Emma Underwood on tackling the UK chef shortage: are we fighting a losing battle?

The  Staff Canteen

“When I applied for Claridges, I joined a long queue outside the kitchen door”, explained Martyn Nail, executive chef of Claridges.

He was introducing a talk held at the hotel last week which was presenting and discussing Centre of London’s findings into the levels of retention of chefs.

According to Martyn, technology changes rendered this practice of queuing into a large bank of CVs, always on file, ready to Martyn Nailperuse when someone left their kitchen to find their next chef. Then this bank diminished.

Now, recruitment is a slog of placing adverts, sifting through unsuitable CVs, only for interviews and trials not to turn up. A pattern that I’m sure is familiar throughout the country.

When that elusive chef is finally located, employed and inducted into the team, retention becomes an issue.

According to statistics, in 2017, the UK lost 10% of its chefs. This amounts to 20,000 choosing to leave the kitchen in one year.

Clearly there are significant issues in both attraction and retention of chefs in the UK. The talk last week was based on evidence gathered from a study of London, but this is very much an issue nationwide.

The difficulties in attraction were attributed to a number of reasons. Firstly, the fact that in many cases pay is low and working hours are long and unsociable, it is very difficult to entice teenagers leaving school into giving up their weekends to toil away in a kitchen.

Then there is the fact that many see working in kitchens as being servile, and restaurant work as a stopgap on the way to achieving a ‘proper career’.

Furthermore, the route into a career as a chef is often difficult. The study discussed last week lamented that apprenticeships and college education for chefs are inadequate, with the former being a prohibitive expense for the employer, and the latter similarly expensive for the trainee, especially if it is pursued later in life.

Many employers further view college education as being unrealistic, an ill preparation for the realities of working in a kitchen.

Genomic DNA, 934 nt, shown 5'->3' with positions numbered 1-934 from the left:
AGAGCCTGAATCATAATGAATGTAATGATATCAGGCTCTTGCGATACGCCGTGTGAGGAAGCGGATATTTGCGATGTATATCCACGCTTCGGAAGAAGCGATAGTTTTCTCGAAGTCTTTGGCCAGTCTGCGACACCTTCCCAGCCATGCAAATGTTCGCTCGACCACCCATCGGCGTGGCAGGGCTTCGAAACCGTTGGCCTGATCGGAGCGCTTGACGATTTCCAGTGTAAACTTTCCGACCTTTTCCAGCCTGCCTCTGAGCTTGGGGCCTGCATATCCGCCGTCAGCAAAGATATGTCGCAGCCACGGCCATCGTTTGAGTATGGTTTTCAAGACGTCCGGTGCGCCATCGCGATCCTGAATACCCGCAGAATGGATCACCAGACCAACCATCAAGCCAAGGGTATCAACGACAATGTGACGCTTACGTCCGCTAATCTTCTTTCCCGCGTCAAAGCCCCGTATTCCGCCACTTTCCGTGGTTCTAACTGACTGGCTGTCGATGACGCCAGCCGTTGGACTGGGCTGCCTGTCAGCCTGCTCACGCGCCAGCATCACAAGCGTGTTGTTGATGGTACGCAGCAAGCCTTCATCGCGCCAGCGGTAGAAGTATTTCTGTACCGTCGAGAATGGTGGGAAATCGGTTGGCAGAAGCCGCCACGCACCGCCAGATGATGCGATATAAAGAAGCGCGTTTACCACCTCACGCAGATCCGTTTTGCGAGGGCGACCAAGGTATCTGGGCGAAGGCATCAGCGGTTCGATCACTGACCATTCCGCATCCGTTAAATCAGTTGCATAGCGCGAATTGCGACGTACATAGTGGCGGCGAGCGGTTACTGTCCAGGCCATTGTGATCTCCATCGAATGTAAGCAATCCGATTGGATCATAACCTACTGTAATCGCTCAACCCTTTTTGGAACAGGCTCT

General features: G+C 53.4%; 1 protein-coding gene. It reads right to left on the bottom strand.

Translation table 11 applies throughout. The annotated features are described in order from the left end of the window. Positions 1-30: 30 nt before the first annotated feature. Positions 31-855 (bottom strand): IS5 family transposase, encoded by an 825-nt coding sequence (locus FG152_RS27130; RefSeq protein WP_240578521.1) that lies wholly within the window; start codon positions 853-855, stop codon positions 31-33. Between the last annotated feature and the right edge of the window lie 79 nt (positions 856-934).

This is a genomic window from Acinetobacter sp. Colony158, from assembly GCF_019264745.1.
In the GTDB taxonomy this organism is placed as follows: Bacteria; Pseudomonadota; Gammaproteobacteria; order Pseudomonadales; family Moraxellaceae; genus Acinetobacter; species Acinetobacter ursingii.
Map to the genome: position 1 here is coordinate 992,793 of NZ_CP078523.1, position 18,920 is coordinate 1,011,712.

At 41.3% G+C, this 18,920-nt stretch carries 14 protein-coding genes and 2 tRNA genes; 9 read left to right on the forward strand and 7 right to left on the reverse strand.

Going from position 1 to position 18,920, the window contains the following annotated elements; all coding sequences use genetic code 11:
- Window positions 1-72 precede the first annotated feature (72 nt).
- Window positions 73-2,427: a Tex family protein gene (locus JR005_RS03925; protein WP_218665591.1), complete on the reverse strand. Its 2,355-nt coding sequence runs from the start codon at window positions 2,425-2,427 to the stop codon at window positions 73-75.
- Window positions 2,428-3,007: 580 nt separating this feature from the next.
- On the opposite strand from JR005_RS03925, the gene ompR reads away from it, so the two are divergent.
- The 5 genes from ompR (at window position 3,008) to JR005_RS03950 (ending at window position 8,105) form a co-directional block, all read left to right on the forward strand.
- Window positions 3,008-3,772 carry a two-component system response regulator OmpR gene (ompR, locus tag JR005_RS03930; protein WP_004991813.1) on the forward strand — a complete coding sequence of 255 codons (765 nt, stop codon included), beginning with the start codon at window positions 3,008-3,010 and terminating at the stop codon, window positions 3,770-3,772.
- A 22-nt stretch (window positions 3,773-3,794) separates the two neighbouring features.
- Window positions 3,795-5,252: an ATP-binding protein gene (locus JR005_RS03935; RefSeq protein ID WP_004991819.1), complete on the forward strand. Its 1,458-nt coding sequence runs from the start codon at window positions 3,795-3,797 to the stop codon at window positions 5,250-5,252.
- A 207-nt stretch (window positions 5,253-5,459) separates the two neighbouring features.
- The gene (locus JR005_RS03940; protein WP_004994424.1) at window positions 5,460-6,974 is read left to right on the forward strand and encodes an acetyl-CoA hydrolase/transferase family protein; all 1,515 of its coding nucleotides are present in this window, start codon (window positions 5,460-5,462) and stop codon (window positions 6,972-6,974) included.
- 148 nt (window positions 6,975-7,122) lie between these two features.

But training on the job is just as impractical. The accessibility of the job role was also questioned, as the title of ‘chef’ can be seen as being elitist. It is a title that carries connotations of fine dining, rather than simply someone that just produces food. The fact is that this is a job that can be readily taught to a multitude of people, given the means to do so.

Issues with retention were also discussed, with poor working environment, anti-social hours and low pay determined to be the cause. The study identified that kitchens in London are rife with harassment, abuse and general disregard for wellbeing, as nine out of ten chefs that responded to a recent questionnaire conducted by CODE saying they had ‘experienced or witnessed abuse in their careers’.

There is a constant pressure to succeed, leading to severe damage of self-esteem when standards are not met. Overtime is common, with many seeing a working week of 50-60 hours as normal, but wages do not come close to true compensation for the effort and time that many chefs put into their jobs. Indeed, it is common for restaurant business models to rely on its staff working excessively long hours.

With business rates and rent in London being as high as they are, it will always be extremely difficult to pay chefs fairly. An awful lot needs to change before this situation can begin to improve. 

Emma Underwood blog image

Emma Underwood

About Emma Underwood

Emma Underwood is the General Manager of Robin Gill's latest venture, Darby's restaurant. The former restaurant manager of Stem in Mayfair previously worked at Where the Light Gets In in Stockport and at Gary Usher's Burnt Truffle in Heswall.

Emma started working with Gary in 2012, when she joined the Sticky Walnut team as a waitress before becoming the general manager at sister restaurant, Burnt Truffle. 

Emma is also part of the TMRW project, alongside food writer Anna Sulan Masing.

TMRW is a platform to help  people starting out in their career to grow, learn and connect with each other. It hosts the Chefs of Tomorrow Dinners, front of house initiative The Switch, and a series of talks and panel discussions.

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The  Staff Canteen

The Staff Canteen

Editor 11th April 2019

Emma Underwood on tackling the UK chef shortage: are we fighting a losing battle?